Mourners give money, leave memorials to slain Wayne State officer

DETROIT, MICH. - The fatal shooting of a Wayne State University police officer — who died in Detroit this week in a weedy field seven blocks from campus — moved mourners to pay their respects with stuffed animals taped to a no-parking sign.

Thousands more may get the chance to express their condolences when Wayne State University holds a memorial service Wednesday for Officer Collin Rose at Ford Field, home of the Detroit Lions.

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"This is through the generosity of the Lions," said WSU Police Chief Anthony Holt. The timing of the service had not yet been set by Friday night, although it's likely to be afternoon or early evening. Rose, a canine officer who specialized in detecting explosives, "worked every Lions game and the concerts, too," strolling through crowds with bomb-sniffing police dogs, he said.

Rose's death has touched countless hearts, so authorities expect not only the usual blue tide of uniformed police mourners but also big showings of WSU students, faculty members, animal-welfare advocates — both Rose and his fiancé have been members of Detroit Dog Rescue — and as well a presence of ordinary people from the neighborhoods served by the university's campus police.

"We patrol a 6.5-mile radius around the campus," including the Woodbridge neighborhood where Rose was shot, Holt said.

On Friday afternoon, a family of Detroiters who live about a half-mile east of the shooting site near Trumbull and Grand River walked over to pay their respects.

Olivia Walters, 21, and her mother, Tina Walters, 39, taped a card that said "With Our Deepest Sympathy" to the steel post of a sign that said "No Parking — Fire Route," which stood beside an old mattress and broken sofa. Up and down the post, others had taped plastic flowers and stuffed animals. On the faux-furry back of the largest animal, a horse, Tina Walters' son Lamont Walters, 10, placed a quarter. He wanted to put more money there, but his mother said no.

"Any more than that, you're giving to the fund for this man," she said.

Earlier, Olivia had been to the Wayne State police station to add a card alongside bouquets leaning against the building, and grouped around a sign reading: "Wayne State Police....We are thankful for all that you + Officer Rose have done."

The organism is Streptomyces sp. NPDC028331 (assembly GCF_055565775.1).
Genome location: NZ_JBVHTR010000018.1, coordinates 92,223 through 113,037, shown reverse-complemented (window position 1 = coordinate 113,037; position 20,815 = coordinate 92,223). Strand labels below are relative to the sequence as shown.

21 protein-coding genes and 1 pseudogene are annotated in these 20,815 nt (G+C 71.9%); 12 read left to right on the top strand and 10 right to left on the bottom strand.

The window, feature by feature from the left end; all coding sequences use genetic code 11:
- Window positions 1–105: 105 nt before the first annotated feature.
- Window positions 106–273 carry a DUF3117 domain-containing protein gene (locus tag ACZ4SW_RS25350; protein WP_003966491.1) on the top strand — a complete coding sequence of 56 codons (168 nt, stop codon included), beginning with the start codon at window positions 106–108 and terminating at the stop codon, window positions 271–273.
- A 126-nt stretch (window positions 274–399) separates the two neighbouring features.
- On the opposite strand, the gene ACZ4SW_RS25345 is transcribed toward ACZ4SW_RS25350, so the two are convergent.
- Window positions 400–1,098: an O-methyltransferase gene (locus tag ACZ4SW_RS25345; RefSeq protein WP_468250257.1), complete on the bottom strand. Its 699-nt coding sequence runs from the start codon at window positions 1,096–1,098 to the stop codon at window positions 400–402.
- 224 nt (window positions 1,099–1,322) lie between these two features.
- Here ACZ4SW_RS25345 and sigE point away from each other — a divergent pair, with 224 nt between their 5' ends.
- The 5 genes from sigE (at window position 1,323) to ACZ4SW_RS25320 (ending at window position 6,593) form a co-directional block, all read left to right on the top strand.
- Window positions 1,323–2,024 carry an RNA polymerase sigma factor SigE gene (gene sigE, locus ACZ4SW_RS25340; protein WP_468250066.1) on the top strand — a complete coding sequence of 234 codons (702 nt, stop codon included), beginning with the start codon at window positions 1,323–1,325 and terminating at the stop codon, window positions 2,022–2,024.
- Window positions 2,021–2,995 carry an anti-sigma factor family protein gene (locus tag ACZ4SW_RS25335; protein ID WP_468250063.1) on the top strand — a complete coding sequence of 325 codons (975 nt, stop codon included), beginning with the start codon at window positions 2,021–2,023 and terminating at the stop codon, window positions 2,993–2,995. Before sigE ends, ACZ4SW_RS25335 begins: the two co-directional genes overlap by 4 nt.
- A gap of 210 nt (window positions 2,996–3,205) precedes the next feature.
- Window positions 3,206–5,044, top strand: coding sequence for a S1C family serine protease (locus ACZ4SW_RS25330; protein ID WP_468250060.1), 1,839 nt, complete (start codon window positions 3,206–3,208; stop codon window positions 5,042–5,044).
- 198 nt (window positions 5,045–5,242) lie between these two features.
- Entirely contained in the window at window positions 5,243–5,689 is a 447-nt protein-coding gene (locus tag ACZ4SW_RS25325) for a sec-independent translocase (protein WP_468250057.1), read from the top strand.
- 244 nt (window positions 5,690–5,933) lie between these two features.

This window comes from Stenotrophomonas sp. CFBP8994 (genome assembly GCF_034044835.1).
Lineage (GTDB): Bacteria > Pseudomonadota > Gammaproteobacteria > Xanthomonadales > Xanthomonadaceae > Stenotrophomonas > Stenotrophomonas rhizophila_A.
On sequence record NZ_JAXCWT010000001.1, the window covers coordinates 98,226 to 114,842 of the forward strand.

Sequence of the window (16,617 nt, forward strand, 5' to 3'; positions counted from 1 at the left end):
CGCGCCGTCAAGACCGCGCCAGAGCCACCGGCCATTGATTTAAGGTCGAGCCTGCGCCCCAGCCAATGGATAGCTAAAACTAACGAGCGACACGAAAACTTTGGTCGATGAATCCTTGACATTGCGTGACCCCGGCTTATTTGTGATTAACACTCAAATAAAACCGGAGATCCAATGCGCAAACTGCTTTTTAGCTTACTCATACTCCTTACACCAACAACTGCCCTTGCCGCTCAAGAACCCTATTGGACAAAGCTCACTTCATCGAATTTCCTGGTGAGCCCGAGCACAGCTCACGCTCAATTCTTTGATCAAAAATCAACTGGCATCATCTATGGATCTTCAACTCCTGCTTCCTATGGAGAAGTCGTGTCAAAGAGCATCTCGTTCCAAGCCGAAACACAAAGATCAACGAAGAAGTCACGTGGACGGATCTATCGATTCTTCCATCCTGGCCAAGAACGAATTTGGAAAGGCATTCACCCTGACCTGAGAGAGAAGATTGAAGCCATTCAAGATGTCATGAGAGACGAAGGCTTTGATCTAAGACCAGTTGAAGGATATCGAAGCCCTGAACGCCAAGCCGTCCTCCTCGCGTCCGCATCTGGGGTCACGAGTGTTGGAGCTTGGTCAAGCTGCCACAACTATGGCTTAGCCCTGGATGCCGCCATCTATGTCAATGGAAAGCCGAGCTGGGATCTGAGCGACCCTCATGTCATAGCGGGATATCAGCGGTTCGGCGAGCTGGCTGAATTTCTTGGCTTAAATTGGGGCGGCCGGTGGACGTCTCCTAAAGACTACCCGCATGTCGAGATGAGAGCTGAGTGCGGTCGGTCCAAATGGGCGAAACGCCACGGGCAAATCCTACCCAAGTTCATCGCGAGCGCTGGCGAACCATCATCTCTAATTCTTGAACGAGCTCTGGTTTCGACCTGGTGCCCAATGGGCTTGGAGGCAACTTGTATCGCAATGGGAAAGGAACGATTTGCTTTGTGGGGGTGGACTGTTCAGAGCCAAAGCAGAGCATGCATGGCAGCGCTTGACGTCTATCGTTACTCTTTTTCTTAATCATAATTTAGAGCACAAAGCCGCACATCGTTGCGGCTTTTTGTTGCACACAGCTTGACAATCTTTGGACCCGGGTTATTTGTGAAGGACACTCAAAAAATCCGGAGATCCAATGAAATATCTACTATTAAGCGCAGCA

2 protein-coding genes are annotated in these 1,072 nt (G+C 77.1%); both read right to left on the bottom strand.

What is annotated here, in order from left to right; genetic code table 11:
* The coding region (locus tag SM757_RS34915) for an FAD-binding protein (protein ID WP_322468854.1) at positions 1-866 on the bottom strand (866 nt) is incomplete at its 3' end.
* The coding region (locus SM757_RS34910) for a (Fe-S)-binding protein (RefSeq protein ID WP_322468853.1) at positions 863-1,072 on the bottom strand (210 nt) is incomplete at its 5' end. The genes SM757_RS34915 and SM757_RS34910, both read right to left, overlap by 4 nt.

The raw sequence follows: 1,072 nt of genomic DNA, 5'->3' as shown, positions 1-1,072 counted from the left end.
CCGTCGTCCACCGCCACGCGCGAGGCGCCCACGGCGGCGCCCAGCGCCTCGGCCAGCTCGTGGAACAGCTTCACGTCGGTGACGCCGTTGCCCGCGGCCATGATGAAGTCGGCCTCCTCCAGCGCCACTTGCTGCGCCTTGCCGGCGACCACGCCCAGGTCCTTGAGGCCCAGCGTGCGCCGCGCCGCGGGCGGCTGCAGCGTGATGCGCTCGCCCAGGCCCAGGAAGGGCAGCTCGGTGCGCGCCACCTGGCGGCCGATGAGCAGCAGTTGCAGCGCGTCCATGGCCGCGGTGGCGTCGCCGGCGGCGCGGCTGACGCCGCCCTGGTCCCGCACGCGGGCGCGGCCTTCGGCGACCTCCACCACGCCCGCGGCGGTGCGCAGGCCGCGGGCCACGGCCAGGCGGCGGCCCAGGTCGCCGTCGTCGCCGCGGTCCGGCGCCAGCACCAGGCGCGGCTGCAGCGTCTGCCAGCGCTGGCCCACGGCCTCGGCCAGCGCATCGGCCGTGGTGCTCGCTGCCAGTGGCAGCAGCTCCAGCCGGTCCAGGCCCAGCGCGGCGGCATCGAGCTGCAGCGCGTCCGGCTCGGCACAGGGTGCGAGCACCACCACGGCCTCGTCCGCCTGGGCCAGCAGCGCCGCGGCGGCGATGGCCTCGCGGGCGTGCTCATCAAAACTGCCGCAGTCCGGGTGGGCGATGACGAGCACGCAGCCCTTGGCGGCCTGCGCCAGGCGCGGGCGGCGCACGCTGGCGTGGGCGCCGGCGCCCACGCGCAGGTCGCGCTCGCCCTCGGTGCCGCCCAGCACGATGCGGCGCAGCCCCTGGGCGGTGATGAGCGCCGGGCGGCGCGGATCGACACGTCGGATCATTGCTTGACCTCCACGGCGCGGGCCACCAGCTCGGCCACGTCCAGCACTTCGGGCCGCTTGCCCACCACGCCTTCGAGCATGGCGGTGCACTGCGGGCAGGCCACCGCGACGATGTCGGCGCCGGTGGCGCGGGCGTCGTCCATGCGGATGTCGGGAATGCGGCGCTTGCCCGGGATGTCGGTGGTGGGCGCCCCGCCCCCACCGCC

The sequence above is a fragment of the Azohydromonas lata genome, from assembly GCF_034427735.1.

The trio said they'd never met Officer Rose but felt he'd been protecting their neighborhood.

Inside the lobby of the WSU police station, on Cass just north of I-94, photos showed Officer Rose with his police dogs and with fiance Nikki Salgot, including one of Rose down on one knee proposing to Salgot in May. That took place at National Police Week, a gathering of officers from across the country to hold memorial services in Washington, D.C., for those who've died on duty. Rose's name is likely to be one of scores announced at next year's candlelight vigil, police said.

Unaware of the university's fund and perhaps unable to contribute to an already-posted GoFundMe page on the internet in Rose's name, mourners were leaving money Friday with those at the station, Sgt. Robert Hack said, as he took a $20 bill from Bert Vipond, 71, who lives on campus.

"I want to leave this for the officer's family. ... You guys do a good job," Vipond said.

Wayne State University announced Friday that it had begun accepting donations in memory of Officer Collin Rose.

Visit https://cardinal.wayne.edu/wsugiving/give.cfm or mail a check made out to Wayne State University, with "In memory of Collin Rose" in the memo line, to WSU Gift Processing, 5475 Woodward Ave., Detroit, MI 48202.

Detroit Free Press


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